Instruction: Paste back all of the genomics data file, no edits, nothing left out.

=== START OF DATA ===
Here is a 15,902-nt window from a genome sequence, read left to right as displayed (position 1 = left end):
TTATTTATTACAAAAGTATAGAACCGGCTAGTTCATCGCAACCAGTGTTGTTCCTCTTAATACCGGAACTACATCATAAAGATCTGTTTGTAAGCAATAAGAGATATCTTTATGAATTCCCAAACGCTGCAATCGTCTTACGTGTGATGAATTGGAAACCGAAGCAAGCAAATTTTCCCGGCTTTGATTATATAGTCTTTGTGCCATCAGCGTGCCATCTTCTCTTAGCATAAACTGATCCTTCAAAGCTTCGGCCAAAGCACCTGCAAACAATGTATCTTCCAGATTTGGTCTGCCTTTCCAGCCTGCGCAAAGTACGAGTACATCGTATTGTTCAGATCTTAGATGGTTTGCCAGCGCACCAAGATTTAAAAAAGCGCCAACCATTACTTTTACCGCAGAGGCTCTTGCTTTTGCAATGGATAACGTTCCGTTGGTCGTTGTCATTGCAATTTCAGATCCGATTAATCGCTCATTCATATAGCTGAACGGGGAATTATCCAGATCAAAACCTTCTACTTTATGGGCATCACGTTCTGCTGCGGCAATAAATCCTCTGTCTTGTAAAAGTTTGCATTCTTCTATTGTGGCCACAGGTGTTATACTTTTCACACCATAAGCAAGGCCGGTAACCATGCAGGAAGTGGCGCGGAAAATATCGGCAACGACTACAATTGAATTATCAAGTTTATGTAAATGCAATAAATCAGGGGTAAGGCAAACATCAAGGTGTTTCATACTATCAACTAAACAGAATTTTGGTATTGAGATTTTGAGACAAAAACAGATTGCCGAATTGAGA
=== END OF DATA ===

Here is a 15,902-nt window from a genome sequence, read left to right as displayed (position 1 = left end):
TTATTTATTACAAAAGTATAGAACCGGCTAGTTCATCGCAACCAGTGTTGTTCCTCTTAATACCGGAACTACATCATAAAGATCTGTTTGTAAGCAATAAGAGATATCTTTATGAATTCCCAAACGCTGCAATCGTCTTACGTGTGATGAATTGGAAACCGAAGCAAGCAAATTTTCCCGGCTTTGATTATATAGTCTTTGTGCCATCAGCGTGCCATCTTCTCTTAGCATAAACTGATCCTTCAAAGCTTCGGCCAAAGCACCTGCAAACAATGTATCTTCCAGATTTGGTCTGCCTTTCCAGCCTGCGCAAAGTACGAGTACATCGTATTGTTCAGATCTTAGATGGTTTGCCAGCGCACCAAGATTTAAAAAAGCGCCAACCATTACTTTTACCGCAGAGGCTCTTGCTTTTGCAATGGATAACGTTCCGTTGGTCGTTGTCATTGCAATTTCAGATCCGATTAATCGCTCATTCATATAGCTGAACGGGGAATTATCCAGATCAAAACCTTCTACTTTATGGGCATCACGTTCTGCTGCGGCAATAAATCCTCTGTCTTGTAAAAGTTTGCATTCTTCTATTGTGGCCACAGGTGTTATACTTTTCACACCATAAGCAAGGCCGGTAACCATGCAGGAAGTGGCGCGGAAAATATCGGCAACGACTACAATTGAATTATCAAGTTTATGTAAATGCAATAAATCAGGGGTAAGGCAAACATCAAGGTGTTTCATACTATCAACTAAACAGAATTTTGGTATTGAGATTTTGAGACAAAAACAGATTGCCGAATTGAGA